Yesterday was a good morning. 

However, I didn’t wake up in that goodness.  Instead of warming up to the new light and a wide-open expanse of time on the horizon, I complained.  I worried about things that are not my business.

The day changed when I did proper work instead of looking for some elusive solution or another problem to ponder.  On a good morning, my work is to read, usually three things that are nourishing.  This morning I read an article in Canadian Geographic about Prince Edward Island’s answer to the famed Camino de Santiago pilgrimage in Spain. I would like to experience that kind of sustained walk. I read the fourth chapter of Acts from The Message; I came a little late to appreciate Eugene Peterson’s life work. I read a poem from Mary Oliver’s book, Devotion, just because she heals me.

I am always looking.

The Island Walk is a 700-kilometer journey around Prince Edward Island, one of Canada’s Maritime Provinces.  The walk was created without particular religious significance unless you appreciate like I do, the legacy of Lucy Maud Montgomery’s Anne of Green Gables. Anne upended her fictional faith community that is preserved on the Island.  The trail promises to “discover a humbling place and to come back different.”  I copied down the article author’s sentiment that his portion of the walk left him “with a sense that if I just let things be, I will eventually get where I am going.”

In Acts 4, Peter and John talk back to those authorities that sought to silence them.  In the Message translation they answer the religious leaders,  “Whether it’s right in God’s eyes to listen to you rather than to God, you decide.  As for us, there’s no question –we can’t keep quiet about what we’ve seen and heard.”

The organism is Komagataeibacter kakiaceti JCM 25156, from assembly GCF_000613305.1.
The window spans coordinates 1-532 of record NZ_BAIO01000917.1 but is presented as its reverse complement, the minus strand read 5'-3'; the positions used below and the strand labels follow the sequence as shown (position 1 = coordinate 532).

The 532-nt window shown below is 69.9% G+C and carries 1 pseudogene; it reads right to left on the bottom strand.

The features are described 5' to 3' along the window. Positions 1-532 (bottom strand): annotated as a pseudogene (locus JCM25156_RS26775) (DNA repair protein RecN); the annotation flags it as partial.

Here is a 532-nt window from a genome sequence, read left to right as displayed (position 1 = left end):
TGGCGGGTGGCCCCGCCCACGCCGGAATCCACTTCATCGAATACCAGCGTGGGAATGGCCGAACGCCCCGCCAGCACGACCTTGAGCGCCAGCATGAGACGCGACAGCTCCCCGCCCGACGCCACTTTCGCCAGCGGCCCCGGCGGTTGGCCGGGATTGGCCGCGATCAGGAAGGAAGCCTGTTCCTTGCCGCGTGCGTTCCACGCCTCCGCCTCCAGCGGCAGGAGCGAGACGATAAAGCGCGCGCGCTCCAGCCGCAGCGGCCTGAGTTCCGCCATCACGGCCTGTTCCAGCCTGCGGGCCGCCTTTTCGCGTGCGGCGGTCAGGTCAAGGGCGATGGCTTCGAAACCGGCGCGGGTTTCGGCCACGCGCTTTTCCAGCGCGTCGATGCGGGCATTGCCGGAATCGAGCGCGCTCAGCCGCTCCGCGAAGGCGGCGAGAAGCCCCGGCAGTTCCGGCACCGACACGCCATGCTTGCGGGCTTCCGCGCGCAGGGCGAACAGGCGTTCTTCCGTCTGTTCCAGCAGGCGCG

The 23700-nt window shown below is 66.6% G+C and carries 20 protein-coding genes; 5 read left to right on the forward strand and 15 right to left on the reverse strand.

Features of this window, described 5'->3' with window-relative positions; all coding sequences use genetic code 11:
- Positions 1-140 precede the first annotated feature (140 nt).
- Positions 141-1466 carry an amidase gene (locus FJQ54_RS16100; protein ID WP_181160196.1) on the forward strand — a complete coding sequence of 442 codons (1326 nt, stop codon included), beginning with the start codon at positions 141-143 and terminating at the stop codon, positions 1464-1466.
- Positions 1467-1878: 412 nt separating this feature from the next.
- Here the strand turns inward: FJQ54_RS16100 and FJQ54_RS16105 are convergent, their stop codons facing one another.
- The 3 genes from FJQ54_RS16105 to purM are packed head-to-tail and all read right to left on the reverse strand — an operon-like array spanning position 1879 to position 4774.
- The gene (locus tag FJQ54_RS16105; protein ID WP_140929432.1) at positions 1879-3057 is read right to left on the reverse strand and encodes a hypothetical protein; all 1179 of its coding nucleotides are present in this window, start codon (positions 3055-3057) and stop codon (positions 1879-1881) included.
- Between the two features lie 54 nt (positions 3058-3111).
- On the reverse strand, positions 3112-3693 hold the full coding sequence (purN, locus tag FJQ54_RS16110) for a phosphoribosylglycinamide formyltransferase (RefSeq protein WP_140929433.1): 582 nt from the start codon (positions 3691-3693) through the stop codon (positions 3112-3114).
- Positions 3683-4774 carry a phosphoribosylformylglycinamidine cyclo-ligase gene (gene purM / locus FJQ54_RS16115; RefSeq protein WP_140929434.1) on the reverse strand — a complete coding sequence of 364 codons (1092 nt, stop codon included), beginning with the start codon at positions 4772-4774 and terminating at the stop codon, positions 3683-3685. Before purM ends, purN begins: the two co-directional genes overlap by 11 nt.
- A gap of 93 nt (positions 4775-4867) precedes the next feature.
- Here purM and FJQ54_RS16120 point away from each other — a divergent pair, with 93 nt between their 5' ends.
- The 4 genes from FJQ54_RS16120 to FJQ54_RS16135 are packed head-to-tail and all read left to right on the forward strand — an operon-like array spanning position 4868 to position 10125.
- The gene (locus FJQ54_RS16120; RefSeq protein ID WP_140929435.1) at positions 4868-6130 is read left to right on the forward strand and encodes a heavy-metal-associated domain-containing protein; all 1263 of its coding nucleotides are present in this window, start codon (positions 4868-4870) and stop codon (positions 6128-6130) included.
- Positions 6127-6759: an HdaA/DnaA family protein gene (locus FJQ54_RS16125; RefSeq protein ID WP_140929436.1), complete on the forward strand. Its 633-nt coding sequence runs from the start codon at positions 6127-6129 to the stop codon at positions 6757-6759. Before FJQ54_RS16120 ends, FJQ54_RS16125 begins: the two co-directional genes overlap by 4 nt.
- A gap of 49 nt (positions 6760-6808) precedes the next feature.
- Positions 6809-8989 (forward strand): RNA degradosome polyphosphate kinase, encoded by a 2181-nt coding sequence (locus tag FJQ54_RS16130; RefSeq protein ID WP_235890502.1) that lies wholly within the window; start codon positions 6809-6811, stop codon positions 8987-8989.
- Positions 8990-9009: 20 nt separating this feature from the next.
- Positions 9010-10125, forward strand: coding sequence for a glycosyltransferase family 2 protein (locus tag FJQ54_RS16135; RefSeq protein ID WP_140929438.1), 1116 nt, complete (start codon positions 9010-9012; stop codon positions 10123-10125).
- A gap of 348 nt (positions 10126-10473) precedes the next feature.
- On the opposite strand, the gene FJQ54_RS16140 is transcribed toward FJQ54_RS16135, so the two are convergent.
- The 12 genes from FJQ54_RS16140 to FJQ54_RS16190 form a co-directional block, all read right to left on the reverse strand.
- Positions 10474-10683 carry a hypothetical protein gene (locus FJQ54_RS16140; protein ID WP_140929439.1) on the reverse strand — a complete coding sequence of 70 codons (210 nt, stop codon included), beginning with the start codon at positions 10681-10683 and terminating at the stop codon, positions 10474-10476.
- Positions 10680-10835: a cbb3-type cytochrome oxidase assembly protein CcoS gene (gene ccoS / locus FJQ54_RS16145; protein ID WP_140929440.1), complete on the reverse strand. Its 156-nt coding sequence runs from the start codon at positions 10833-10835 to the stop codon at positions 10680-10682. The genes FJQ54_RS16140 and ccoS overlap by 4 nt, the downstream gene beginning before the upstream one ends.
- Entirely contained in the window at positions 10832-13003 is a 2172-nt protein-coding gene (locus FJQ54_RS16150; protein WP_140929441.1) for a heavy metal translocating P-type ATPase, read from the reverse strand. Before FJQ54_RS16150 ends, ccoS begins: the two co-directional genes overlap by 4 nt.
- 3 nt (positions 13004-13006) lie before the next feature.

What I noticed was that Peter and John didn’t debate the authorities, telling them that they were wrong to condemn Peter and John’s response to God’s spirit.  They opened a window.  Peter and John did not manipulate or convince or threaten.  They simply told the accusers to make up their own minds.  But for Peter and John “there’s no question –we can’t keep quiet about what we’ve seen and heard.”

I spend precious moments wondering why—why other people think and respond the ways they do—even when I don’t know what I’m doing.  Well, I situate my wondering as something other than what it is: I think I want to help but I really want to control; I want clarification when I’m silently judging.  What if I was about minding my own work to do?

Maybe the verb should not be that I am looking at what is clearly someone else’s concern. Maybe the verb that describes my best work is to “look” in the present tense, at that moment, just in that moment. My best work is to pay attention, to honour, to see the goodness and grace of God in the sliver of this day that I am in, the part I can touch and that touches me.

So after reading the third nourishing thing, I took a walk to the sea, to a new spot I found hidden behind the marina on the Turkey Head Walkway.  I sat on a big rock closest to the tide coming in.  I looked at the life that attaches itself to those rocks and adapts to the challenging conditions when the tide is low. The clear water lapped the shore.  I sat and watched and listened; I can count on Mary Oliver.

I go down to the shore in the morning and depending on the hour the waves

are rolling in or moving out,

and I say, oh, I am miserable,

what shall –

what should I do?  And the sea says

in its lovely voice:

Excuse me, I have work to do.

I prayed that I would recognize my work to do this day. The waiting anemones left me with the sense that I can let other people’s responses be their own. 

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